OWI:

Operating While Intoxicated

Mik D.'s Comment
member avatar

I have this guy watch the loading and unloading😁🤣😆😁

0258577001543925830.jpg

LDRSHIP's Comment
member avatar

I will use my current run as an example. I parked at my receiver in Waukesha, WI Sunday night. I had a 5 am delivery yesterday. Since the load planners don’t come in to 8, I showed my delivery with my post trip. I got up in the morning and walked my paperwork inside. It is a drop and hook there so, I had already dropped my trailer and grabbed my MT. Got my paperwork signed and sent my MT call. I got my current load around 0830. I picked up in Stoughton, WI with a delivery in Lebanon, TN. I ran the hour to Stoughton. I had let dispatch know I would deliver at 1000. (Give myself a little wiggle room). Customer service ended up setting my appointment for 0800. I got a message saying they know my ETA is 1000 and they will work me in. I have been to this receiver plenty of times. Getting worked in is an all day affair. The only way I was going to get out of there at a decent time was to be there for the appointment. Long story short, is I ran my tail off. I did end up violating my 11 by 5 mins. But, I made my receiver. I will make the appointment time.i will get out of here at a decent time. I did get 703 miles in yesterday in a truck governed at 65 mph. I logged my live unload along with my post trip last night.that way I won’t start my clock again until I am finished getting unloaded. I will go get my dock assignment, put it the door and get unloaded all without ever starting my clock. My next load after this is Calhoun, TN to Wis Rapids, WI. I have never been to my next receiver, but if they allow overnight parking I will deliver tomorrow night. If not, I will deliver first thing Thursday morning. I imagine Thursday will be little local runs as I need to be at a yard Thursday night to get maintenance on my truck done Friday. Will end up resetting Friday. To leave out Saturday. Since most of our receivers are closed on the weekends, I will try and get a load heading out west for a Monday delivery.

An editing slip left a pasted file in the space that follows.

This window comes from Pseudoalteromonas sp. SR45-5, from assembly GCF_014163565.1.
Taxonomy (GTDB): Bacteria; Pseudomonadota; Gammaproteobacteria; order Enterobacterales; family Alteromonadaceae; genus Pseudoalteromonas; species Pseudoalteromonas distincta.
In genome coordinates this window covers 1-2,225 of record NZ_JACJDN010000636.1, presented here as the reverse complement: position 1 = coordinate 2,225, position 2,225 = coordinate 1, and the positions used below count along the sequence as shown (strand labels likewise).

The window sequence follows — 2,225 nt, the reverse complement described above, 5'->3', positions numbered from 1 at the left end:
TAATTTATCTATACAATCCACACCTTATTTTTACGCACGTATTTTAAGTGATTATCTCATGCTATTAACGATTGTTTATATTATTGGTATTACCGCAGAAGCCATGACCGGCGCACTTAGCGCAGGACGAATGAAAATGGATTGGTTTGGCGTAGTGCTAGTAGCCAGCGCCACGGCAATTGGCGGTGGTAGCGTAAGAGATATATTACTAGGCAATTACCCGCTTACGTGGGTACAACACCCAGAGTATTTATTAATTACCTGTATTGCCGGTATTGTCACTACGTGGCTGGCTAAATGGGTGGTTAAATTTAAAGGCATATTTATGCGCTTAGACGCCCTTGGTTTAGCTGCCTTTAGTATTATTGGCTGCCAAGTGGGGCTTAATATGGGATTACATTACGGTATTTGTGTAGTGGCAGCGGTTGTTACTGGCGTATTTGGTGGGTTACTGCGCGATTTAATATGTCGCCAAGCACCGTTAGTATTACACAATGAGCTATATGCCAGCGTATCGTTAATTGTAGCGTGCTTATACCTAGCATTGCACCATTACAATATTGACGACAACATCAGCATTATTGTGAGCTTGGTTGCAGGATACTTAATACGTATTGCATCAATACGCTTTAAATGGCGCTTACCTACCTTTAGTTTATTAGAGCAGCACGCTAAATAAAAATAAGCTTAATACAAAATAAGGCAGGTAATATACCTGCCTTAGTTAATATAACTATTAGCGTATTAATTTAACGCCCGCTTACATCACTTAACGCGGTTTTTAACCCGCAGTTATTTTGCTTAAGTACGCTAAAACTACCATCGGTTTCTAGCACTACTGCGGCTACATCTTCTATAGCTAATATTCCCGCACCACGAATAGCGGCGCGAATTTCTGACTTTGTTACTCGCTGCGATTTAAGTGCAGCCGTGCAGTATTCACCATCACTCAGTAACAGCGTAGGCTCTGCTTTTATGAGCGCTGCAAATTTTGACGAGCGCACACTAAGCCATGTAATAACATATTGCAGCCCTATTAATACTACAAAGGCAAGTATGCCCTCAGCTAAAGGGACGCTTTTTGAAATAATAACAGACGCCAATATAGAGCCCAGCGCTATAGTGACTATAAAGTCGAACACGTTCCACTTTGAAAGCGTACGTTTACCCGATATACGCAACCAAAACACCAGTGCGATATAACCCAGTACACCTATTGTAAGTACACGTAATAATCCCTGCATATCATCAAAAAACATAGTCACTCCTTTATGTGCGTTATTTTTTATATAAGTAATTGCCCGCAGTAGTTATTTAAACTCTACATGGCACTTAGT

Drop And Hook:

Drop and hook means the driver will drop one trailer and hook to another one.

In order to speed up the pickup and delivery process a driver may be instructed to drop their empty trailer and hook to one that is already loaded, or drop their loaded trailer and hook to one that is already empty. That way the driver will not have to wait for a trailer to be loaded or unloaded.

Susan D. 's Comment
member avatar

I log whatever time it takes me to check in and dock, then my company considers us relieved of duty until loading or unloading is complete. Sometimes it might take me 6-8 minutes and other times 20+, just depending on how lengthy the check in process is. Those customers that allow me to just throw the BOLs in the trailer, dock, and go to bed, naturally take very little time.